Kneel Day 8 Believing The Best Of God
Read His Words Before Ours!
Have you ever told someone a story, only to have them remind you they were there? Sometimes, while we’re talking, we forget to whom we are speaking: of course we remember their identity at a basic level, but we might also assume something of them inaccurately . . . like their presence or absence on a particular occasion!
The same thing happens in prayer.
We might pray, “Father,” and then speak, assuming God is distant, cold, and uninvolved. There are times when we tell Him all about a problem and how to solve it, grateful He knows every detail, but forgetting He also has power over every detail.
While there are many powerful insights to glean from the apostle Paul’s many prayers as recorded in the Bible, I am most often struck by Paul’s assumptions, or beliefs, about God as he prays.
“[I]n everything, through prayer and petition with thanksgiving, present your requests to God.” (Philippians 4:6, emphasis mine)
Paul believed God wants to hear it all. In Psalm 139, the psalmist reveals God knows us intimately, even knowing our thoughts before they reach our tongues. If He’s aware of everything anyway, why not share everything with Him?
Paul’s prayer life demonstrates this reality. A quick perusal of all prayers recorded by Paul in the Bible show his prayers cover a wide variety of topics. Similarly, all the spheres of our lives – physical, social, emotional, work, etc – are fair game for prayer.
Paul prayed for healing and relief from suffering. (2 Corinthians 12:8-9)
He prayed for God to make him fit for his work and to enable him to share the gospel well. (Ephesians 6:19-20)
He thanked God for the fellow believers God placed in his life. (Philippians 1:3-6)
He prayed for others’ spiritual lives. (Colossians 1:3-14)
When we read Paul’s prayers for other believers, we also find Paul believed God wants us to know Him better.
To the Ephesians, Paul wrote, “I pray that you, being rooted and firmly established in love, may be able to comprehend with all the saints what is the length and width, height and depth of God’s love, and to know Christ’s love that surpasses knowledge, so that you may be filled with all the fullness of God.” (Ephesians 3:17-19)
Similar words are echoed throughout his letters, as Paul prayed for other believers to be filled with ever-increasing knowledge of Christ, to be one in the Lord, to keep growing in God. Through his prayers, we learn Paul fervently believed God delights in filling us with His fullness, and He wants us to know His love.
Another hallmark of Paul’s recorded prayers is thanksgiving; gratitude is closely tied to the Biblical command to pray.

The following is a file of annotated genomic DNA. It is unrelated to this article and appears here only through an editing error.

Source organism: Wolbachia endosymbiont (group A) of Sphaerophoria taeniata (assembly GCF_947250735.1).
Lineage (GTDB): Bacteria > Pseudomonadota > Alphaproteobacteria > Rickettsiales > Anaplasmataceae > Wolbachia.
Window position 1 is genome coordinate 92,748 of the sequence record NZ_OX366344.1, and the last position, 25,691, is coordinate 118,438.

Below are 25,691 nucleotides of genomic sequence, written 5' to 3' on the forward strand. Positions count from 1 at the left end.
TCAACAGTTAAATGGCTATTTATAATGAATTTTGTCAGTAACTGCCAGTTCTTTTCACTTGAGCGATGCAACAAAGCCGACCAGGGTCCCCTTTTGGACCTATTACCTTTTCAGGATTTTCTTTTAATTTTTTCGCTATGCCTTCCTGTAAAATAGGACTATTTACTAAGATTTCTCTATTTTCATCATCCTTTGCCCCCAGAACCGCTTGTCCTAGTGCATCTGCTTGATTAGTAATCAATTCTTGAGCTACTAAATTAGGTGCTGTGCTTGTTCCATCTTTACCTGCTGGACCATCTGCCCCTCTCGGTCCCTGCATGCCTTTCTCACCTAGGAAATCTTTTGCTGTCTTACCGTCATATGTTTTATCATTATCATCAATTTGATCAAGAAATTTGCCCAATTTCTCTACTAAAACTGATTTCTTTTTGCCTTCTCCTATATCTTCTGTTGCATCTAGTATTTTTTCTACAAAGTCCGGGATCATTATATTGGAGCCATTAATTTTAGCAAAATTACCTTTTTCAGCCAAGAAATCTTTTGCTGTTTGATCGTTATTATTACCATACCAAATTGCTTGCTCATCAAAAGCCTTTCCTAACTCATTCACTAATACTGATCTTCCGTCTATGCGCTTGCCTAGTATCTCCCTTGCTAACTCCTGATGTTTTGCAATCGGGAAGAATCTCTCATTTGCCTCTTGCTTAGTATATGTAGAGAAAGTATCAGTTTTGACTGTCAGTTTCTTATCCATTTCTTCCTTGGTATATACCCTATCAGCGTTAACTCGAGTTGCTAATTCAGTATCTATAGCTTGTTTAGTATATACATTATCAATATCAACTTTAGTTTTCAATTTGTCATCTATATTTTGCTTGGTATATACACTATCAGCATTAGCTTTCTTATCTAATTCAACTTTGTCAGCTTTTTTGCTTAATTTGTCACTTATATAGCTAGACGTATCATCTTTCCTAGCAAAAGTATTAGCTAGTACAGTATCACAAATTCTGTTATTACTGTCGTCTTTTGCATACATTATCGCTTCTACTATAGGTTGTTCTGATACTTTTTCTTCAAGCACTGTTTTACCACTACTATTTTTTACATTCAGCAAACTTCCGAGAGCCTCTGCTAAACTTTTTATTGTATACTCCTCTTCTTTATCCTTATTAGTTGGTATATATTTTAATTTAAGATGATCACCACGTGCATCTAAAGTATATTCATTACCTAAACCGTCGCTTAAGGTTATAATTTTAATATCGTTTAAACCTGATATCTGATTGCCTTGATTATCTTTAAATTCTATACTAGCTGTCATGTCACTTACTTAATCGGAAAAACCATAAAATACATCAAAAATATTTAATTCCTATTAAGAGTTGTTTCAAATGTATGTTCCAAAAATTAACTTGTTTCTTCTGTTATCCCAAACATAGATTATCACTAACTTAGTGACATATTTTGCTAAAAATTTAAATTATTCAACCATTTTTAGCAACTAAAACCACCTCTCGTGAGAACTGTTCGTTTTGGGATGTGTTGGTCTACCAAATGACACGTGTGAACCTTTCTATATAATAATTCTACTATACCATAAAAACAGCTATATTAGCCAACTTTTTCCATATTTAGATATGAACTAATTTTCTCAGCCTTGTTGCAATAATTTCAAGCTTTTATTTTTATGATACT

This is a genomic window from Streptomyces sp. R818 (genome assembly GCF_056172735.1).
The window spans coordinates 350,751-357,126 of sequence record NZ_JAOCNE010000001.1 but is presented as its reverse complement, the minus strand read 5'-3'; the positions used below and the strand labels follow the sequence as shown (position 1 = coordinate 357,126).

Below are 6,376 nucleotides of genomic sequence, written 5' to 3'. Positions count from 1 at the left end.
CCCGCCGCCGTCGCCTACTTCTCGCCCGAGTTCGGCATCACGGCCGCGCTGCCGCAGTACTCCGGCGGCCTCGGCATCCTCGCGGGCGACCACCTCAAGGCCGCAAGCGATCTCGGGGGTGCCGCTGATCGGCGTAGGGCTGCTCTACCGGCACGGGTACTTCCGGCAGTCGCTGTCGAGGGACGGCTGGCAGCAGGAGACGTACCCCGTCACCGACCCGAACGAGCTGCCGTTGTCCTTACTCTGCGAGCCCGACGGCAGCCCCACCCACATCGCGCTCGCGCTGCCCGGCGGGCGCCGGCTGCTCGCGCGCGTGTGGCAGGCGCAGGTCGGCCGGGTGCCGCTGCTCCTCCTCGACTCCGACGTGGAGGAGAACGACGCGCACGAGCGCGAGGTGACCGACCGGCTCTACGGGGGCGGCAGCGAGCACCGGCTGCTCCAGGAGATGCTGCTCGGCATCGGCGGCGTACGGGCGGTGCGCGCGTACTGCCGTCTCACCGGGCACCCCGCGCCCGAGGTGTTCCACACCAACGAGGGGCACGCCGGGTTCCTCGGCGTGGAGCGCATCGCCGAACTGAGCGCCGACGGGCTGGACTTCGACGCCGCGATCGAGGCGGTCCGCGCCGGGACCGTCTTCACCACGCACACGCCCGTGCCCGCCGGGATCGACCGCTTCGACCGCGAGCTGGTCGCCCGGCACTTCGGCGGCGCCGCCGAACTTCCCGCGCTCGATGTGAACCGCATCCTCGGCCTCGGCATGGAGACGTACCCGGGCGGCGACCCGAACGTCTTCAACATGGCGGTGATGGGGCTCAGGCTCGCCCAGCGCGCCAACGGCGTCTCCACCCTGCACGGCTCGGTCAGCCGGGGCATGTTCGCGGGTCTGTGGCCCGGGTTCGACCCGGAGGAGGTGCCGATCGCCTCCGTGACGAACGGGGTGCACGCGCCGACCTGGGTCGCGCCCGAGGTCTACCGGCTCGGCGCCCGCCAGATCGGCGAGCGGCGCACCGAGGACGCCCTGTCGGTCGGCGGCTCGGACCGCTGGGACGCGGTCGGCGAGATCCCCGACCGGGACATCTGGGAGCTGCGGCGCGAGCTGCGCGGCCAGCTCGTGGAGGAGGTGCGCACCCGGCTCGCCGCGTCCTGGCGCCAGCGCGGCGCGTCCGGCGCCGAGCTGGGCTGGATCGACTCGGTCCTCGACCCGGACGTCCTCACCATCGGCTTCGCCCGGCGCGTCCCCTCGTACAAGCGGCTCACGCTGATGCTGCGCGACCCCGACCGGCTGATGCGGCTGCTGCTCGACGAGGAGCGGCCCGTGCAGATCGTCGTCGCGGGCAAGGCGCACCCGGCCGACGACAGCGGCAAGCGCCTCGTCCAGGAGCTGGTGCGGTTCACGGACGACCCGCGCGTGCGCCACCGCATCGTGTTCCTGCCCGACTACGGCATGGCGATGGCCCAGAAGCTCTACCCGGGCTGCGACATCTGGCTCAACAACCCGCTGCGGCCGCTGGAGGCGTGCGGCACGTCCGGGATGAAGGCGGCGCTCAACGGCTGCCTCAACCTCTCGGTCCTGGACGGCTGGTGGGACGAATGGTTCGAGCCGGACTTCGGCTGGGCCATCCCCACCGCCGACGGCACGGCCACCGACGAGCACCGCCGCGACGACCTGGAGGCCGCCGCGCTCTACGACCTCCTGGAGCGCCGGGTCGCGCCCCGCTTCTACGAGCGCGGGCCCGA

For example, let’s revisit Philippians 4:6 (emphasis mine): “[I]n everything, through prayer and petition with thanksgiving, present your requests to God.”
Paul believed God was good at giving good things. If Paul was praying about a good gift, he assumed it came from God, which he lived out time and again, in thanking God for the very people to whom he was writing. If Paul was petitioning God for something, he believed God’s answer would be for his good. He thanked Jesus for strengthening him and working through him, even though Paul was a sinner. (1 Timothy 1:12-14) In everything, God’s good provision meant prayer could coincide with thankfulness.
I don’t know about you, but reading Paul’s prayers convicts me that too often, I believe less of God than I should when I pray. Afraid of being demanding, or getting it wrong, I don’t pray about everything. Concerned with things of the world or not being spiritual enough, I pray as if I should already know God thoroughly, and not as though He wants me to know Him more and more. And it’s easy to fall into the trap of praying, especially petitioning, without thanks!
But one of Paul’s go-to prayers, which marks many introductions and conclusions in his letters, offers encouragement, “Grace and peace to you.“ (1 Corinthians 1:3)
Today, as we engage with God in prayer, believing the best of God, we can also pray assuming we will experience His grace and peace as we learn.
Thanks be to God!
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Embracing God’s fullness in our lives is rooted in scripture and memorizing His word is vital to our continued growth and depth with Jesus. Tap and hold from your mobile device to download this week’s verse and make it your phone’s lockscreen!
Thanks for joining us today as we journeyed into Kneel Week Two! Don’t miss out on the discussion below – we’d love to hear your thoughts!